Overcoming Obstacles And Fears — A Story of Success

(Note: This was originally posted on my personal website, www.ejameswhite.com in April 2015 and is shared here now in hopes of helping others face their fears and accomplish their goals. -JW)

April 12, 2015 Jim Running 2

Prior to 2012, I never dreamed I would ever run a half marathon and definitely not a full marathon (which I did accomplish in 2014). I knew others that ran half marathons, and I admired their accomplishments.

I had always been a casual runner since college, but I would run for up to a couple months and then suddenly miss a few days. Before I knew it, months would go by with no running. Eventually I would start running again, and the cycle would continue like this repeatedly.

Then one day in 2012, I decided to try a 5K. I was instantly hooked on race events. So shortly after, I began to run longer distances. Once I got up to 8 miles, I decided I wasn’t far from running a half marathon, which is 13.1 miles, and I signed up for the Outer Banks Half Marathon.

I think that I did everything right in preparing for this race…..except on race morning. On race morning, I ate a bagel with peanut butter, a banana, and had some coffee. But no other liquids. At the prerace, I didn’t need to use a bathroom (which those that run races will definitely find odd!). And along the course, I did not rehydrate enough. By mile 10, I was on pace to be under 2 hours for the race, but then things started going bad. I was not sure what mile I was on. I had chills in my back. These are signs of dehydration. Towards the end I started sprinting, thinking I was approaching the finish line. And ultimately, this led to my own demise. At mile 13, with one tenth of a mile to go, I lied off the road in grass, passed out temporarily, out of it. I was probably out for just a couple minutes, and what I remember is two people helping me take water. Then I realized that I did not finish the race. I wanted to but was in no shape to walk. These helpers realized I was going to be difficult if they did not “help” me finish. So they tricked me into thinking I finished by helping me walk a short distance and telling me I finished — I believed them!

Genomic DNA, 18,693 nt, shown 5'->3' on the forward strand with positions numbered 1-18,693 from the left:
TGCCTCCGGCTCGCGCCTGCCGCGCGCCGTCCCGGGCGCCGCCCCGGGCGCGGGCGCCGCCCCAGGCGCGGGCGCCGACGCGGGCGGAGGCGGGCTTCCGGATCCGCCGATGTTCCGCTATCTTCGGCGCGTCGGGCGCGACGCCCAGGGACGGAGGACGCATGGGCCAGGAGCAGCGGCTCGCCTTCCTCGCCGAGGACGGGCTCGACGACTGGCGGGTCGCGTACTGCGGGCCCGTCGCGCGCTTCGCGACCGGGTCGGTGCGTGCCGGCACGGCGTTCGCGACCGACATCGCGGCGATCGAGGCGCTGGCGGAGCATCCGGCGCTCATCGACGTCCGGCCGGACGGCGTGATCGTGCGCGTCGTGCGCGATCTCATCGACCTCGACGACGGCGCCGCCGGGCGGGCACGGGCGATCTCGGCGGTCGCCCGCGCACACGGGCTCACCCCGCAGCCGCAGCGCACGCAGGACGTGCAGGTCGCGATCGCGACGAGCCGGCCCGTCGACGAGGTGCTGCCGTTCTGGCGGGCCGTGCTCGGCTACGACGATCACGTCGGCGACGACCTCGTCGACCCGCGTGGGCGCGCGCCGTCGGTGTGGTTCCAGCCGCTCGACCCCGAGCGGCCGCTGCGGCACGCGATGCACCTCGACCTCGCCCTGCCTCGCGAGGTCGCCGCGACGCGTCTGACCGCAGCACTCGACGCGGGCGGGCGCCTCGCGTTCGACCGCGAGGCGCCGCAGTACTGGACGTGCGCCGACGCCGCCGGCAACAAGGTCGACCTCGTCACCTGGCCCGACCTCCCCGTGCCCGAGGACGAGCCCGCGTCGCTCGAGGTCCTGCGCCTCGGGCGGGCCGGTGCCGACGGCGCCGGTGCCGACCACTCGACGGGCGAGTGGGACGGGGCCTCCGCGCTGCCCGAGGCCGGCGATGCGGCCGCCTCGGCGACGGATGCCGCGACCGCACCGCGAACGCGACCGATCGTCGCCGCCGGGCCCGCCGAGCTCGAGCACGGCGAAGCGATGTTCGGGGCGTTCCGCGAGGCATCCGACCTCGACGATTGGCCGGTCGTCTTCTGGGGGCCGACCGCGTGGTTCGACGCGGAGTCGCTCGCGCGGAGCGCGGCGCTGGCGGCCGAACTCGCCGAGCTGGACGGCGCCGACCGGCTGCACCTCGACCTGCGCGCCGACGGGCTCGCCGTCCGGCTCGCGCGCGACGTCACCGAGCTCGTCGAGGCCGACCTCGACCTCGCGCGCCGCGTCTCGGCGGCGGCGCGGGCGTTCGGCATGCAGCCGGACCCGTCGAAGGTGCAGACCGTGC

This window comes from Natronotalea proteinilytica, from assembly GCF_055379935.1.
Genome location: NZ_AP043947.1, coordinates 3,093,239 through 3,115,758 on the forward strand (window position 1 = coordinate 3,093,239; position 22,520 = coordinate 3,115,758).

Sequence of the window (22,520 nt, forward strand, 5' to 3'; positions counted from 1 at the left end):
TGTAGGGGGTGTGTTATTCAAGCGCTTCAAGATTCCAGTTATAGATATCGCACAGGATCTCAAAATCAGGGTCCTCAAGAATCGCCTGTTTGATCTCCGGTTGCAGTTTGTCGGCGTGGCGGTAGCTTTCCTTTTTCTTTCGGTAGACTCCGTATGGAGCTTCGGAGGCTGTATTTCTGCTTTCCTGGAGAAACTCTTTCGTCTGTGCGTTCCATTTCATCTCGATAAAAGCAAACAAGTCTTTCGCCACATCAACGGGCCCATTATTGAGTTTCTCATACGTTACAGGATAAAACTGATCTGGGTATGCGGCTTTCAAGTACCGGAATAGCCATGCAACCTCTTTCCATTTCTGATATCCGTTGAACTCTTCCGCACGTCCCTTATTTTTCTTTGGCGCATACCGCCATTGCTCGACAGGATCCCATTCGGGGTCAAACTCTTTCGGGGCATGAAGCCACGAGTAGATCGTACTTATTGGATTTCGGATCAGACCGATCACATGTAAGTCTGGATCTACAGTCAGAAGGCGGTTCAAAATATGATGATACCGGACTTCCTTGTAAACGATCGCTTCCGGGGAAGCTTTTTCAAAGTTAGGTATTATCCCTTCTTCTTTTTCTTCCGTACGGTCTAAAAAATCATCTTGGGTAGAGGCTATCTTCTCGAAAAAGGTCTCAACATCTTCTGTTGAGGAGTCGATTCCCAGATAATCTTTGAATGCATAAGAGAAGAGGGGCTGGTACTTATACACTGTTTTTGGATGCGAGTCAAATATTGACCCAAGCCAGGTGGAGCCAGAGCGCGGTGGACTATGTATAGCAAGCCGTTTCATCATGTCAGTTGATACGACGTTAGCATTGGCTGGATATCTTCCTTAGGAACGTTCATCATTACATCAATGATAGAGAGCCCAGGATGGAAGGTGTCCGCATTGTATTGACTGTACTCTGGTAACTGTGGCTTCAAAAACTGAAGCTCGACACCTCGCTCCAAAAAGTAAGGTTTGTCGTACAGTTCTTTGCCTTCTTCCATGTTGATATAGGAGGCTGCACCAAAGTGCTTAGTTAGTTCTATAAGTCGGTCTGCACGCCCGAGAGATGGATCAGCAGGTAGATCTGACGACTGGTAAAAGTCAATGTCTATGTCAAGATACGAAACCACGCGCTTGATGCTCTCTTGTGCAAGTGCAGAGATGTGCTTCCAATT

Next thing I know, I’m on an ambulance, and my family is there too. Oh boy…..what have I done? Then things got scary. I felt tingling in my feet and hands and it was working its way away from limbs to my core. My eyes kept closing. I couldn’t recall my phone number. It was a scary experience, as I thought I was dying.

Fast forward a bit. I survived. I vowed that my racing days were over — never again. That lasted for two days, but then I started feeling like I had unfinished business. And if I did things right, things should go okay. After all, I only had 0.1 miles to go in that race.

In 2013, I ran not one but 3 half marathons, and I have gone on to run a total of 7 half marathons and one marathon. I had a lot of mental obstacles to deal with, especially in the second race. Would I wind up in the hospital again? What if I actually had heart trouble in the first half? Or what if I caused heart damage from the first half marathon? These questions lingered until I finished that second race.

I didn’t give up. I tried again and was more successful. These are lessons we can apply to our lives. Try repeatedly to achieve your goals with tenacity and you will succeed.